Interestingly, the ASAA also shares: “In 1910, the average adult American slept nine hours a night. Since then the average has dropped steadily. Most sleep physicians believe that the average adult needs eight to eight-and-a-half hours of sleep a night, with seven hours being the minimum for almost everyone. Nonetheless, surveying by the Centers for Disease Control shows that the percentage of Americans between 25 and 64 who sleep six hours or less a night increased from 20 to 25 percent in 1985 to 30 percent in 2004.” (https://www.sleephealth.org/sleep-health/)

A sleep study will confirm if, indeed, you suffer with sleep apnea. It will also show the degree of sleep apnea you have. For severe levels, a CPAP (continuous positive airway pressure) device is advised. This is a mask worn over the face at night. The mask has a hose that attaches to a machine that forces air into airway passages. While not attractive or convenient, the CPAP is effective in its goal to deliver much-needed oxygen to the body.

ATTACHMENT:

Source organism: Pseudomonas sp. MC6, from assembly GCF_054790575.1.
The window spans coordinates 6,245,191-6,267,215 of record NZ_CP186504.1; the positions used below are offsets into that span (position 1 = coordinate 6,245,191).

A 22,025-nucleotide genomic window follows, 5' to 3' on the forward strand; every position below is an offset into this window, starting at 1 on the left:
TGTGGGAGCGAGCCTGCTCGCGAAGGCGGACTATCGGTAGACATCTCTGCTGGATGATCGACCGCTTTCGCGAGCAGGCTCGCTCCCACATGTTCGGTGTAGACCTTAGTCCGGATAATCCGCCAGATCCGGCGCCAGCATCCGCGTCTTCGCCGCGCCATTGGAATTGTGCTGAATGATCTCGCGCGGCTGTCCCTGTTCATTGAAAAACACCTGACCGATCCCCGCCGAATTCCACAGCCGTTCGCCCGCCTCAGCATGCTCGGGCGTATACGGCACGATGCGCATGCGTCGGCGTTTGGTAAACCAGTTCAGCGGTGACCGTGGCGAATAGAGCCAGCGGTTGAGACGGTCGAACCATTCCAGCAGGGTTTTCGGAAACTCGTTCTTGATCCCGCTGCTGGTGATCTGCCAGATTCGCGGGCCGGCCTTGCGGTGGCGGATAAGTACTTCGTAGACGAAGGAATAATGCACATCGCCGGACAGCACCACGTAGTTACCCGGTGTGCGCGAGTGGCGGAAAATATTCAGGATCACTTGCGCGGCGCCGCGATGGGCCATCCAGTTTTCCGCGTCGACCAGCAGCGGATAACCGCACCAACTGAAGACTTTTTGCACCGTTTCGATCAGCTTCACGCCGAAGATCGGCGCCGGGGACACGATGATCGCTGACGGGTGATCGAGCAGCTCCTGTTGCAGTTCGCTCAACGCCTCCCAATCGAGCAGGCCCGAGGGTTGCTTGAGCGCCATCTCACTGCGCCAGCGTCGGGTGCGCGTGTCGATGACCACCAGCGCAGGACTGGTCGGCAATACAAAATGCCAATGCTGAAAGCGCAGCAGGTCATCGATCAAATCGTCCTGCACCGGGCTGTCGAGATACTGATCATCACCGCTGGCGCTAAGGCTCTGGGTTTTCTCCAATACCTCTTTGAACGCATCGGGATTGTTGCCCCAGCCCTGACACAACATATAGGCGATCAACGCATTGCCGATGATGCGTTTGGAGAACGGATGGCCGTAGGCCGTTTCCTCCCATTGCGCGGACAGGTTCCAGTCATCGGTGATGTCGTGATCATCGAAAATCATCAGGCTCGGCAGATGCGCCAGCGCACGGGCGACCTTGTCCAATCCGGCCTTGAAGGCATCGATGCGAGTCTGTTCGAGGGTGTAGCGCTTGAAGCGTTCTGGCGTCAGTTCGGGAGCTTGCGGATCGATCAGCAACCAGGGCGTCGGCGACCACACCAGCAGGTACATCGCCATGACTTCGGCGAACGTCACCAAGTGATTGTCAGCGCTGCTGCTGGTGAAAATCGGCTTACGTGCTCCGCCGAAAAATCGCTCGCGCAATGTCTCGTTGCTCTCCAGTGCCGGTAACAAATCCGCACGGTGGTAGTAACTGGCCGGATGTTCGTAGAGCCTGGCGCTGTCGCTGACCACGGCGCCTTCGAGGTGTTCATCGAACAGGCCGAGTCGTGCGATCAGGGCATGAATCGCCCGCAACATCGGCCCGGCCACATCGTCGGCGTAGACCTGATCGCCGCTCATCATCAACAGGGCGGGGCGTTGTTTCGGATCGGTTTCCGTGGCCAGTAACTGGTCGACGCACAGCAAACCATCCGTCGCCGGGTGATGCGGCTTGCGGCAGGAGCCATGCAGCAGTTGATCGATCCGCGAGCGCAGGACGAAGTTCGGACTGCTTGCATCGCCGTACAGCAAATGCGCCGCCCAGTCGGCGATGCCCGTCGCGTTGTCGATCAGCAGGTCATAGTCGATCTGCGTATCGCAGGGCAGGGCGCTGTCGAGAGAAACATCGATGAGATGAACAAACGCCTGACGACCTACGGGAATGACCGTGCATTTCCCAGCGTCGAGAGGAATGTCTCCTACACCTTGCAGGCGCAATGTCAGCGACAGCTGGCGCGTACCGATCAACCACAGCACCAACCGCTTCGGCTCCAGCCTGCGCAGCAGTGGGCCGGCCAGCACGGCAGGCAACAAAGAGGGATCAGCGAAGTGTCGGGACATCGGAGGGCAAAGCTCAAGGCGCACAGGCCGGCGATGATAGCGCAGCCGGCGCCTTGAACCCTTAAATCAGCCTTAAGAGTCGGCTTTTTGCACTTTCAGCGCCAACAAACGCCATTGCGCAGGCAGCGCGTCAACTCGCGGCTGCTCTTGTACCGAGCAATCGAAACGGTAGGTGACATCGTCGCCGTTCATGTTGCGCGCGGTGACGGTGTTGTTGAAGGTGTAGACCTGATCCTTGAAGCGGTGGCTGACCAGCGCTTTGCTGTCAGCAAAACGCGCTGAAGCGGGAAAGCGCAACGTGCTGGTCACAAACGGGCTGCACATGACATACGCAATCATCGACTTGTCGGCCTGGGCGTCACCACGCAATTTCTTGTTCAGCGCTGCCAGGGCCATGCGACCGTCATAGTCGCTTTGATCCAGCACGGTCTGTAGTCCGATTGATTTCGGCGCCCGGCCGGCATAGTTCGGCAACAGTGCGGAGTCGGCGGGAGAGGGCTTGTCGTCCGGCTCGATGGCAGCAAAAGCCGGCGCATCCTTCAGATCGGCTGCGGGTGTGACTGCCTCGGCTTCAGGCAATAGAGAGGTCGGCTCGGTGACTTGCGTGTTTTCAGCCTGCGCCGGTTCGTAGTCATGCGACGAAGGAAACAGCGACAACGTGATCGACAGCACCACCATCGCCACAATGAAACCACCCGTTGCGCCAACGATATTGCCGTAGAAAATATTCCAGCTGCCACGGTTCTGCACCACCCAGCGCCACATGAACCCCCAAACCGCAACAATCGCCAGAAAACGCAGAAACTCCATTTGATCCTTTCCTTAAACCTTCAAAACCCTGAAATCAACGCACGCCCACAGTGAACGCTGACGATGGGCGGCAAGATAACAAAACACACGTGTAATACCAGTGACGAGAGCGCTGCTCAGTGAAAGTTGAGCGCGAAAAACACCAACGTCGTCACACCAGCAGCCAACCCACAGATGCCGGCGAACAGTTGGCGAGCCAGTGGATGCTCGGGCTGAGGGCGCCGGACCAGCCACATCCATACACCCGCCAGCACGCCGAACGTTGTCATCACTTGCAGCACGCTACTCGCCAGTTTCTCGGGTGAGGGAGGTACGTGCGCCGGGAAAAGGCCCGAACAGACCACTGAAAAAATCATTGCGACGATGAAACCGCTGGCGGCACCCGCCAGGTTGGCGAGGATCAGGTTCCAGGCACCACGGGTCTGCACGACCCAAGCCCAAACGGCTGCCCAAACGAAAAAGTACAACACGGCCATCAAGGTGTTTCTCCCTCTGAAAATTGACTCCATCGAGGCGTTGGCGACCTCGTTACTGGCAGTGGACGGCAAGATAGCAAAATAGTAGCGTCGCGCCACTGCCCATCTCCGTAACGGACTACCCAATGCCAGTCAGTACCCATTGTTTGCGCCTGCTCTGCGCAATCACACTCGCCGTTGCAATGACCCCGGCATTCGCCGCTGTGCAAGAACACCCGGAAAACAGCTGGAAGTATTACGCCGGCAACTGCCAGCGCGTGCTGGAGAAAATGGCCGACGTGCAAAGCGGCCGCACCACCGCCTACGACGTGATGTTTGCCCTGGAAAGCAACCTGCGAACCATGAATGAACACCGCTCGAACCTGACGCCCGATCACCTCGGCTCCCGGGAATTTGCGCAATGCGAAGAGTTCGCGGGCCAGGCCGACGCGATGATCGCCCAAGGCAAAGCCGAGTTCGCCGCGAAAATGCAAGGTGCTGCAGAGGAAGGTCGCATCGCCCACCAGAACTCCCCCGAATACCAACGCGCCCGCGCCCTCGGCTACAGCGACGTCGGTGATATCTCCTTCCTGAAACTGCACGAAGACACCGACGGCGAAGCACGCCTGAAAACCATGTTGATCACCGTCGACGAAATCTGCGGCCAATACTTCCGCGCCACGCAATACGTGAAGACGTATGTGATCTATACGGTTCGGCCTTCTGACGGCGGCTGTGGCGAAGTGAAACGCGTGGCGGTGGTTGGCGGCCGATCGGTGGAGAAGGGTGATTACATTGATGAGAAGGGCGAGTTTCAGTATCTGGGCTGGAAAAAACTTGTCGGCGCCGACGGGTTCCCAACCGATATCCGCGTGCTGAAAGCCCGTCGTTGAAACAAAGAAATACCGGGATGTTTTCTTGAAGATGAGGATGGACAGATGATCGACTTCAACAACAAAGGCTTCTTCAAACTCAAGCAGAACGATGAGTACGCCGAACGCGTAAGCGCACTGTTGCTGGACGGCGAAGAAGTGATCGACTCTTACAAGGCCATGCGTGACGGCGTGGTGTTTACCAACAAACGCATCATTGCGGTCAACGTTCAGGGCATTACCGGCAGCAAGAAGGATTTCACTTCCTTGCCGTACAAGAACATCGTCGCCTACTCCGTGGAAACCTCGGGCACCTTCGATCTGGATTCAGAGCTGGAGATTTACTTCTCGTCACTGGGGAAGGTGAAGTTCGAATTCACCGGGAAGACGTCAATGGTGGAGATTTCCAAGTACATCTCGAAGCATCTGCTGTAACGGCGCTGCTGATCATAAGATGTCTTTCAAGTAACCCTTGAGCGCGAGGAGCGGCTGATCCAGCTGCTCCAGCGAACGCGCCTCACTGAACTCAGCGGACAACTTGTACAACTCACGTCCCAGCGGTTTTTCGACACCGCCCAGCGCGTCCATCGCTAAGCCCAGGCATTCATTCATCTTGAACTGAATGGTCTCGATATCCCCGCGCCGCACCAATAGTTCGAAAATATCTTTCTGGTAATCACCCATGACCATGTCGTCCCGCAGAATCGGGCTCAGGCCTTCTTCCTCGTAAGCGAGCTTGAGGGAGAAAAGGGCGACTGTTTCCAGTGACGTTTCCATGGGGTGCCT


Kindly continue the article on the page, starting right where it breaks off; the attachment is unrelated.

Unfortunately, many cases of sleep apnea go undiagnosed. An estimated 22 million American adults suffer from sleep apnea with 80 percent of people with moderate to severe sleep apnea going undiagnosed. As mentioned prior, some people make no noise. Others may assume their snoring alone is the disruptive factor to their sleep.

This is why it is wise to be aware of the symptoms of sleep apnea. They include: daytime fatigue, nodding off easily during the day, feeling foggy or forgetful, having less energy, gaining weight, enduring headaches, becoming depressed, being unmotivated or feeling less social. However, as sleep apnea continues, the problems get worse.

It is common knowledge that when you cut off one’s oxygen, he or she will eventually pass out. The brain simply relies on a steady flow of oxygen in order to function properly. Imagine depriving the brain of oxygen for up to a minute at a time, occurring hundreds of times night after night. This is what can occur with sleep apnea.